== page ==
EE has started trialling new voice call technology that will allow its customers to make voice calls to contacts over WiFi and 4G for the first time thus giving users in hard-to-reach areas more chance to keep in contract with their nearest and dearest.
The new technology, which forms part of £275 million worth of investment in phone calls in 2014, involves using a wireless connection in either the home or office and is in addition to a VoLTE 4G calling trial that will bring even more coverage to rural areas.
“This is a major part of our strategy to invest in giving customers the ability to make a call wherever they are, and we’re confident that this service can make a big difference to people in homes and large offices across the country, especially in the most rural areas, that don’t have mobile coverage,” said Fotis Karonis, CTO at EE.
EE’s service will let users make calls through the phone’s native dialler with no need for an extra app and SMS services will also be available through the WiFi calling service, which will launch at some point in the autumn of this year.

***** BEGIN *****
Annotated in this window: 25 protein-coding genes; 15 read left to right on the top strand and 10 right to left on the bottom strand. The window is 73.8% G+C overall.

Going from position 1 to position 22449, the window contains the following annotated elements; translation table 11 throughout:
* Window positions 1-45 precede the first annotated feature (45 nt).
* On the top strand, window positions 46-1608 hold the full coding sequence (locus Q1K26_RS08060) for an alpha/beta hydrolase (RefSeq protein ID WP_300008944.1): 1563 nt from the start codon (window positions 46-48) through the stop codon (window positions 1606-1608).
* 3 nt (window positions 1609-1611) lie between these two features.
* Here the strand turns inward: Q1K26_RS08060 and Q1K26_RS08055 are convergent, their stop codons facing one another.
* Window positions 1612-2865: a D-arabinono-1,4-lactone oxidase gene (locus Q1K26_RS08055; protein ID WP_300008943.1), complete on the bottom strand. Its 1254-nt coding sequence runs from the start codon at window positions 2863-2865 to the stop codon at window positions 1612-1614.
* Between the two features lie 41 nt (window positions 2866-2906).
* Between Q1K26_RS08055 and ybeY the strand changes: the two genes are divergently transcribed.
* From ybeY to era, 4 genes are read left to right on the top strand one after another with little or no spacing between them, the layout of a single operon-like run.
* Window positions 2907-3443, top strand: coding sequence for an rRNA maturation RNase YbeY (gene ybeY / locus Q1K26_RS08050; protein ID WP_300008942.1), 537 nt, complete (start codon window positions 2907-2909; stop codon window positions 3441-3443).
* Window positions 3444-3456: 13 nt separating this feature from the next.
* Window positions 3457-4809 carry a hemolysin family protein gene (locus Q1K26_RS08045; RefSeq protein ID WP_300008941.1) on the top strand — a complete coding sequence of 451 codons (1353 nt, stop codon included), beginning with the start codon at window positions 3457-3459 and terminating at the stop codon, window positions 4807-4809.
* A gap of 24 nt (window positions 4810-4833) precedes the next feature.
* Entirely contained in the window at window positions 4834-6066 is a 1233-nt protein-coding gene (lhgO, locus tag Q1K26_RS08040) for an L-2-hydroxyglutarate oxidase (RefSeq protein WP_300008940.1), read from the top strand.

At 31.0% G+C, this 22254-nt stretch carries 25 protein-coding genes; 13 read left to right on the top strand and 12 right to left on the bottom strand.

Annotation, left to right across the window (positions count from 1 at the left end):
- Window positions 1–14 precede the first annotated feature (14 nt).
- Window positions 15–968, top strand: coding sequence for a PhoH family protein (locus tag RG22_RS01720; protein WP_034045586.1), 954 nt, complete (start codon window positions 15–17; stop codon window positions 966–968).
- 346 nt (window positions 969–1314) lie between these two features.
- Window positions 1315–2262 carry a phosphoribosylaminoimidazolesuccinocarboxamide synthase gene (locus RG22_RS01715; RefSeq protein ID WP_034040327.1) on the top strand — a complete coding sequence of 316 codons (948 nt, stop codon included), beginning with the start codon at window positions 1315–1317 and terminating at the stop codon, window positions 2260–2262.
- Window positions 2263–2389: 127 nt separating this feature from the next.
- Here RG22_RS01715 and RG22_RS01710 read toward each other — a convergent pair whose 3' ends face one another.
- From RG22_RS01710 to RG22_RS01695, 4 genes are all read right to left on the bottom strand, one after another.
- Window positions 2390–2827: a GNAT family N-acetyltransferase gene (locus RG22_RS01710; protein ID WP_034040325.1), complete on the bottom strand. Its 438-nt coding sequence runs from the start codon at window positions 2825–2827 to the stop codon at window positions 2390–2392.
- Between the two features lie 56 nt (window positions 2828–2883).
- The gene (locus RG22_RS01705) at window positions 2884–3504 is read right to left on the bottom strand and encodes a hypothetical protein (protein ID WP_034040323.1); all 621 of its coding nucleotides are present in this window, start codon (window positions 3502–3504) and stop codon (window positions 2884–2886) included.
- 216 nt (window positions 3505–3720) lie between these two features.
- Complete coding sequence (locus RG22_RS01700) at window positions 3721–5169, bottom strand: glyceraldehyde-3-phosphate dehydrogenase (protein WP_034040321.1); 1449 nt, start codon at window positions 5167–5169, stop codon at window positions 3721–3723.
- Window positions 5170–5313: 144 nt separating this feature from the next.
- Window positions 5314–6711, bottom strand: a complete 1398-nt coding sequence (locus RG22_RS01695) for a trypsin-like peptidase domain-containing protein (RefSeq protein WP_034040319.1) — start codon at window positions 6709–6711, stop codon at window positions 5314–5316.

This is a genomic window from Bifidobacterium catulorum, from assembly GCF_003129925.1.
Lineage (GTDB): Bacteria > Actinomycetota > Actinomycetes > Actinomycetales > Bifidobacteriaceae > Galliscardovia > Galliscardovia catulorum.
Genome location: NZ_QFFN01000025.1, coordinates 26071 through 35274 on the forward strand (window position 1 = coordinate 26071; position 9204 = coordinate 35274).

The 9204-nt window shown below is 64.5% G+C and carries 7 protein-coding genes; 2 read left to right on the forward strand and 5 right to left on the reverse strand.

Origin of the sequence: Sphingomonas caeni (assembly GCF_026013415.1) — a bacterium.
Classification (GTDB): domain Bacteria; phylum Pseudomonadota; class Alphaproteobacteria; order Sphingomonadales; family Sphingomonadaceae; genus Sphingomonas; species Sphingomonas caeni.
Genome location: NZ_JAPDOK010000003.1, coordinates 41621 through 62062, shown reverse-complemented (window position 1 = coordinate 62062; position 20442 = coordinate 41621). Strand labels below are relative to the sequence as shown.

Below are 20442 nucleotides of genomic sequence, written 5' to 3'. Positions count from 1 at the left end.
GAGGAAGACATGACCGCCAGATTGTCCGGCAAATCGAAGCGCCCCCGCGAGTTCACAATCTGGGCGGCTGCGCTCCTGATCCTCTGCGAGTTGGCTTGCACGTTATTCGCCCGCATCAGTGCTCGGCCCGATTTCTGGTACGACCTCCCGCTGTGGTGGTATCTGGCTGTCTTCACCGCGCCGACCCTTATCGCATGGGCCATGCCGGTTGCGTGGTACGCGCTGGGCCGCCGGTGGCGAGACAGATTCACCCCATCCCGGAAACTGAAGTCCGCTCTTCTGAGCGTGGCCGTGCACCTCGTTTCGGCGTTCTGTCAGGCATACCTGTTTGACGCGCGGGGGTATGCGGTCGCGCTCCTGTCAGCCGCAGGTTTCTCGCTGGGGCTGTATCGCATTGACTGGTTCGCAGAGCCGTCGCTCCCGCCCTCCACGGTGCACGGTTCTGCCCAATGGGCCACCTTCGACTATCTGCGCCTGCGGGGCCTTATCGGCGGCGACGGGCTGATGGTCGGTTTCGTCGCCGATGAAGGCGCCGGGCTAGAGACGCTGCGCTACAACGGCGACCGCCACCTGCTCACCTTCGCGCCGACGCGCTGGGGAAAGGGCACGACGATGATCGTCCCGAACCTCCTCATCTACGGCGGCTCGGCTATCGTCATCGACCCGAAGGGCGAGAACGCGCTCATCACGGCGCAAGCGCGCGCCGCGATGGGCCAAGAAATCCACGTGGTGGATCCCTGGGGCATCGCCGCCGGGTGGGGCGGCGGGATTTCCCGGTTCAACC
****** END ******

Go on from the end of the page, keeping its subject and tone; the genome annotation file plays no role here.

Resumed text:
Those in rural areas will be more taken by the plans by EE to launch VoLTE technology on a low frequency part of the spectrum that was acquired in a recent auction.
The trial will take place in a previously unconnected part of Oxfordshire and uses the 800MHz part of the spectrum that has a better reach than the 1800MHz spectrum that most users gain reception from, and a full launch will take place in 2015.
Another part of the multi-million pound investment in phone calls involves three different initiatives that will benefit every one of its customers. One of the initiatives involves adding technology to the MyEE app that works out when a device hits a whitespot in service and lets EE know.
Secondly it is aiming to halve its dropped call rate nationwide in 2014 and lastly it is rolling out the Platinum Project, which aims to give a zero defect phone call experience to customers in the busiest parts of the country.